I've been google-ing stories about the Tote and found a beautifully written piece by Marieke Hardy entitled 'The Slow Death of Sticky Carpet'.
Comedian Jimeoin once joked that being in the delivery room and watching, agog, as his wife gave birth to their first child, was 'like seeing my favourite pub burned to the ground.' It's the funniest thing he's ever said and therefore quite possibly plagiarised but he's certainly captured the horror of one thing at least - how deeply one feels the loss of a treasured watering hole.
More often than not these days local pubs are limping to their deaths via a series of turgid back 'n' forths in windowless government meeting rooms as opposed to exploding into flames, though the sentiment remains. Our locals define a neighbourhood, steeped as they are in liquor and lingo. When they've also played an important role in our musical history it only makes the bereavement more devastating.
And yet another one has left us, another solid little perfect corner shop of splintered music and barmaids with spectacular bosoms and dangerous sneers.
The glorious Tote hotel in Collingwood, Victoria has closed its doors for the last time, with beleaguered nominee Bruce Milne bowing out with shrugs and sighs. This time it's not even some po-faced inner city resident shaking a fist from their well-manicured balcony and complaining about the noise (move out of the f*cking city then, you twit) that has crippled the place, but a government helpless to control that pulsating, seething morass of testosterone Australian capital cities fondly refer to as 'Saturday night'.
As ruddy men in Ed Hardy t-shirts while away languid weekend evenings in the CBD merrily shattering pint glasses into each others' faces, those in charge are responding the only way they know how: by penalising live music venues whose crowds consist mostly of sticky-limbed music nerds and one local drooling barfly who knows all the words to Dylan's 'Hurricane'.
It's a quick fix, and an idiotic one, like trying to reign in Japanese whalers by marching down to St. Kilda wharf and punching a fisherman in the face. I do hope Victorian Premier John Brumby feels as though justice has been served at last with such a particularly butch and vacuous solution. Perhaps he could celebrate with a mince tart and a nice cold glass of Ribena, the chump.
The Tote hotel was never the prettiest of venues - in fact for the most part it was a stinking, sweaty bitch mistress, luring blinking punters in off Johnston Street with the promise of grubby sex in the toilets and twelve-minute guitar solos, and propelling them back out into the night with bleeding ear drums and the sort of blossoming liver problems once enjoyed by a young and wild-eyed Oliver Reed.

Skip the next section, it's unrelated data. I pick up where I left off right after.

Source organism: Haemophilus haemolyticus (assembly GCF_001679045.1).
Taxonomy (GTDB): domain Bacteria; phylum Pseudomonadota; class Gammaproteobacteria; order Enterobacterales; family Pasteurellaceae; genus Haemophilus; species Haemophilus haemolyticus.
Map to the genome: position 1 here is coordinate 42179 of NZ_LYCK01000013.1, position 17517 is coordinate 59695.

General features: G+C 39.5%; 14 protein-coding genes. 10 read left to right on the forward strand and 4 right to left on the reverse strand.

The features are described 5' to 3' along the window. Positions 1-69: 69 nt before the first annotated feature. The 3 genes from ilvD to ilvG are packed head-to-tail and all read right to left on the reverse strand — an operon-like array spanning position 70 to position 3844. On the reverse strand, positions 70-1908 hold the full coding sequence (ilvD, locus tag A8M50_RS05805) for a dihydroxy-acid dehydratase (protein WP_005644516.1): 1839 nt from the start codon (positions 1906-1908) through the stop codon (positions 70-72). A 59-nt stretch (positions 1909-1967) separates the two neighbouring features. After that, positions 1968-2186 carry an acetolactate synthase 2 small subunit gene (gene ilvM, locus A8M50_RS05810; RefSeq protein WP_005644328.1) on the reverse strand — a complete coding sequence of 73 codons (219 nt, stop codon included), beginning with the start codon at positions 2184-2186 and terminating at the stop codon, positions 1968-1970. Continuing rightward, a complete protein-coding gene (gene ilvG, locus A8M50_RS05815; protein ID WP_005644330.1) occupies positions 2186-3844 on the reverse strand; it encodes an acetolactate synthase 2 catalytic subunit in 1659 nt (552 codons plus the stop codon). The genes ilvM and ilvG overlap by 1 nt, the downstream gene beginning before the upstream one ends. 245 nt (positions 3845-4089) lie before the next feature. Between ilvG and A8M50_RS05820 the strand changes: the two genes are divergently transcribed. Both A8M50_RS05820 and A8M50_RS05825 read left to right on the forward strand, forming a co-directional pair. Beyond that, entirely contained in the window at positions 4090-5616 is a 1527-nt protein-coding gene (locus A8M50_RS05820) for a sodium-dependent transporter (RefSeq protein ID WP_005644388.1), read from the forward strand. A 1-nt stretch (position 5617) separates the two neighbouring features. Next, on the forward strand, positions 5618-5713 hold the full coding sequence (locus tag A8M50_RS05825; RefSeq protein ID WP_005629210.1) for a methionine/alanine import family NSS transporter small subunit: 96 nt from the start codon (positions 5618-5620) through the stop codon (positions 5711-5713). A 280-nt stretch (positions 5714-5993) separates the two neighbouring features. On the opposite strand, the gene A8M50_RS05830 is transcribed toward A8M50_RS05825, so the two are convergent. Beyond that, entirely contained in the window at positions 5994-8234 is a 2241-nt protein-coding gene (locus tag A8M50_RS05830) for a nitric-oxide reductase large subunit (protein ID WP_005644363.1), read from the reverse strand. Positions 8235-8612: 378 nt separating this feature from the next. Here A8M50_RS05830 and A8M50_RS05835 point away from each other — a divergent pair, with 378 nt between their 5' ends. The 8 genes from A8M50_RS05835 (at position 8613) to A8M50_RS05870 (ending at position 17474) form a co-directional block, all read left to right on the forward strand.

I loved it, helplessly, and was inextricably linked to the place through myriad channels - deep-set family connections, an abode I once resided in three doors down where late at night you could hear the speed metal bands rehearsing, and a long and involved music-obsessed adolescence spent variously staring up at the stage or dodging a lead singer's erratic strands of saliva.
I fell in love while the jukebox played Television's 'Marquee Moon', staggered around the speaker stack wearing a moth-eaten showgirl outfit, and watched the future husband of my best friend projectile vomit in front of an oddly impressed crowd.
Like anywhere that serves as a regular meeting place in one's early twenties it was the joint where we all got happily pissed and manhandled each other on the sticky carpet. And now it has been dragged to its death by tepid bureaucracy and a few rather dull scuffles over money. Nobody ever pulled out knives at the Tote, nobody pawed intrusively at passing women - AFL players weren't usually allowed in, anyway.
There will be recriminations on both sides of course, and finger pointing, and lengthy, smarmy form letters from local MP's who are 'deeply sorry' and 'aware of disappointment' and 'relaying my views, your concerns, and the concerns of the many others who have written to me today, to my colleague Tony Robinson MP, Minister for Consumer Affairs'.
In the end, does it do any good? Young men will continue to be knocked down to their deaths on cigarette-stained footpaths outside lairy nightclubs and one by one the damp, dark, unassuming live music venues where the most violent acts play out onstage between consenting adults will be quietly packed away and left behind. And eventually, state governments will no longer be able to swing their dicks around about which city has the most thriving arts scene, because there will no longer be any.
I'll miss the front bar of the Tote. The gaffa-taped barstools and the languid gazes across the pool table and that revolting, damp sensation of sodden elbows when ordering a round.
I'll miss sitting in my front window and watching the parade of beery rock 'n' roll types peacefully lurching down Wellington street on their way home.
But most of all I'll miss the chapter of time that the Tote hotel will forever possess within its walls - the piss, the pain, the boners, the lewd and bawdy celebration of a wild, musical youth.
And in years to come I suspect I will awaken from many a deep sleep with strands of those memories slipping through my fingers like the wind.